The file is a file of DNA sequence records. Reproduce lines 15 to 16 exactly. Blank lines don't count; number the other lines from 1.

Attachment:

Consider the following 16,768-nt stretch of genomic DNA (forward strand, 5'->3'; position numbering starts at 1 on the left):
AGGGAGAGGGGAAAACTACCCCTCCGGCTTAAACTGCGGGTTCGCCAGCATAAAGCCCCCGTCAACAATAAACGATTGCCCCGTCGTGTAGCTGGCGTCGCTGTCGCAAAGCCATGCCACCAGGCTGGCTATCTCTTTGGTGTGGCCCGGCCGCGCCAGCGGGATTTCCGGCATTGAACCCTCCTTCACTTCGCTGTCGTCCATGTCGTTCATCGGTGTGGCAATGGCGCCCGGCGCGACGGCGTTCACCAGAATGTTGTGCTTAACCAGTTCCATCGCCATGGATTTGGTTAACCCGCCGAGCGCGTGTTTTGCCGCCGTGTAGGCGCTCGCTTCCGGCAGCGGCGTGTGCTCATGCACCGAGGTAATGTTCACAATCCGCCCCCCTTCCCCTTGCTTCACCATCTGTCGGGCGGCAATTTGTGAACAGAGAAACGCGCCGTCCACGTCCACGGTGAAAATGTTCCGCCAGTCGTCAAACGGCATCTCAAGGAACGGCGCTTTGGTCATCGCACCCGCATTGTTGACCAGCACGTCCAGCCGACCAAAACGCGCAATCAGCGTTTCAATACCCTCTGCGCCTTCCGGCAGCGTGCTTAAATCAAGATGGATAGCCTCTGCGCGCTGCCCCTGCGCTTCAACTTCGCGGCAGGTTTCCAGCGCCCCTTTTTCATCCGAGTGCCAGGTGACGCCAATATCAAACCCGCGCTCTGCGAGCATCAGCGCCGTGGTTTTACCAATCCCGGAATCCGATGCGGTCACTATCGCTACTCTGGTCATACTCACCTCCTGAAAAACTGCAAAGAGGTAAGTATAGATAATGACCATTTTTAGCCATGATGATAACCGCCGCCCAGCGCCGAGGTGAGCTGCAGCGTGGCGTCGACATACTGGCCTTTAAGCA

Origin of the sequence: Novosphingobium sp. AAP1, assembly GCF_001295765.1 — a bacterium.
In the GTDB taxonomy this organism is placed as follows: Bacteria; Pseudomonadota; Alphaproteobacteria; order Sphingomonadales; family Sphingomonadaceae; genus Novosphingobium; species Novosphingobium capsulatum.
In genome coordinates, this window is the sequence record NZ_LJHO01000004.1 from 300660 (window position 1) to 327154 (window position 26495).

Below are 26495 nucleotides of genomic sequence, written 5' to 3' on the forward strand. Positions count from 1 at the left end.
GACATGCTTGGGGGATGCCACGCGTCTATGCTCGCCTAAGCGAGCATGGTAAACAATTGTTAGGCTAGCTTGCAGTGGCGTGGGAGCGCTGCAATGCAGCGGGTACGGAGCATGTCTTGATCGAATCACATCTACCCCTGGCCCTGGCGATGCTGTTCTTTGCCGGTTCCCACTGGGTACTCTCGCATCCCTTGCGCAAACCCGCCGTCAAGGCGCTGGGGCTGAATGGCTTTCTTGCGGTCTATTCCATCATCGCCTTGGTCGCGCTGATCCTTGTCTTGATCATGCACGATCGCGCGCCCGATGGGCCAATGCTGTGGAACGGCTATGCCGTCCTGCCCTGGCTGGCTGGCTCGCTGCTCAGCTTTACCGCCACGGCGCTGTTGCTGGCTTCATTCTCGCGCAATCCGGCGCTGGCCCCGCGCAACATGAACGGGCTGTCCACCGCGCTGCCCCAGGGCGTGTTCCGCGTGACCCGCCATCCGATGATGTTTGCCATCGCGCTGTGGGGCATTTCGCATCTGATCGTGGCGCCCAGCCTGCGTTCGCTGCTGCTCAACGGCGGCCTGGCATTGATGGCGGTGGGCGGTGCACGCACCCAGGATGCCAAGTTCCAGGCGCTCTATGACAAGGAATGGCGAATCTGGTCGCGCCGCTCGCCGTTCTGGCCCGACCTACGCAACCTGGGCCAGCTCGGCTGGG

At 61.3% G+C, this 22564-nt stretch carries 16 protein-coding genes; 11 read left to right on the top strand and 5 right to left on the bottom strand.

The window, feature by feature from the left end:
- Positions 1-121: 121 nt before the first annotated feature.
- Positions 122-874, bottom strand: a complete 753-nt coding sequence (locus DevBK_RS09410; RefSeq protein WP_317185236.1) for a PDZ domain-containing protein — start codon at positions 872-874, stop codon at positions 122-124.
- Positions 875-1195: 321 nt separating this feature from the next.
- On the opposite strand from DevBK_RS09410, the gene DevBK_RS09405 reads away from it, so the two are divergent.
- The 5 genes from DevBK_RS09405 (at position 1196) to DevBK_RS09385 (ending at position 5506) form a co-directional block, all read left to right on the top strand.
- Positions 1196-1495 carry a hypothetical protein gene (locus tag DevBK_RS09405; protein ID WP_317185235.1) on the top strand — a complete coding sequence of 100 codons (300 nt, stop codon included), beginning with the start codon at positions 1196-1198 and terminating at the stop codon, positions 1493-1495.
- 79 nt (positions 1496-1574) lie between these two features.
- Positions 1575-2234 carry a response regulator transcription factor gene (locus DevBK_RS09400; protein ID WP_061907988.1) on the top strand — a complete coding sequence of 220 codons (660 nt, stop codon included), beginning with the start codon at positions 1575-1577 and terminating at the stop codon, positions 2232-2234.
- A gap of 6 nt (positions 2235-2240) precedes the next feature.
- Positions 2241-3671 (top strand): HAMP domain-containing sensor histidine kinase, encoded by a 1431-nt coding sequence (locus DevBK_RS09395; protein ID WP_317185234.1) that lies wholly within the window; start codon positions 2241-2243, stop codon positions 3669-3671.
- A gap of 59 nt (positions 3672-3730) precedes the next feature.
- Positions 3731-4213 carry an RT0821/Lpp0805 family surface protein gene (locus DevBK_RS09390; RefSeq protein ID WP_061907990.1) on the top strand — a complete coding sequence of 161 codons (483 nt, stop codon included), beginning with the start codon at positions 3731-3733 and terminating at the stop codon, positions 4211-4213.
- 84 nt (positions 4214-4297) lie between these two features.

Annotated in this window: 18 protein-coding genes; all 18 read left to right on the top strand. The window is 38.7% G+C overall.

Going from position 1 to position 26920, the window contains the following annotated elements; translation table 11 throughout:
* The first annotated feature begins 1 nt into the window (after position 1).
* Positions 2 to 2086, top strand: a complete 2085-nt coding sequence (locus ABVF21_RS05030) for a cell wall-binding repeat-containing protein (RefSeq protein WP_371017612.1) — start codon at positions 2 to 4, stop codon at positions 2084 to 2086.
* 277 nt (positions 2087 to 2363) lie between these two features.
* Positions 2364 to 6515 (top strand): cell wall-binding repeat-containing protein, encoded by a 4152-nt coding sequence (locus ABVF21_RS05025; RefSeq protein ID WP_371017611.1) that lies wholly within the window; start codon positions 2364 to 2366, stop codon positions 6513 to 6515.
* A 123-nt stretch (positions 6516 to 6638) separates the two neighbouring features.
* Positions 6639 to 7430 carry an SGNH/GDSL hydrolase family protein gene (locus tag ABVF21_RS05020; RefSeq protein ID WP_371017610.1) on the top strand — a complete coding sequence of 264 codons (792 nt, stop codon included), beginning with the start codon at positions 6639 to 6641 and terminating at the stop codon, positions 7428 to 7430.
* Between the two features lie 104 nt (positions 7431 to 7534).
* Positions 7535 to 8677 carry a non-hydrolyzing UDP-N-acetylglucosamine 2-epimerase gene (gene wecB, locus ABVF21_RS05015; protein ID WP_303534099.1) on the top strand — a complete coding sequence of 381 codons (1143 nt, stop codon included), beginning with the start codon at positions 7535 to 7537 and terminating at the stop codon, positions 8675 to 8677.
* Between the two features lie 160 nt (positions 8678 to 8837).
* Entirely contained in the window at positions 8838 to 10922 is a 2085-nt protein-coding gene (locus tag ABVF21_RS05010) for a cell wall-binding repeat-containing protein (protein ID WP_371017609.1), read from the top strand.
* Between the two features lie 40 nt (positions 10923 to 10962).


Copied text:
- Positions 1196-1495 carry a hypothetical protein gene (locus tag DevBK_RS09405; protein ID WP_317185235.1) on the top strand — a complete coding sequence of 100 codons (300 nt, stop codon included), beginning with the start codon at positions 1196-1198 and terminating at the stop codon, positions 1493-1495.
- 79 nt (positions 1496-1574) lie between these two features.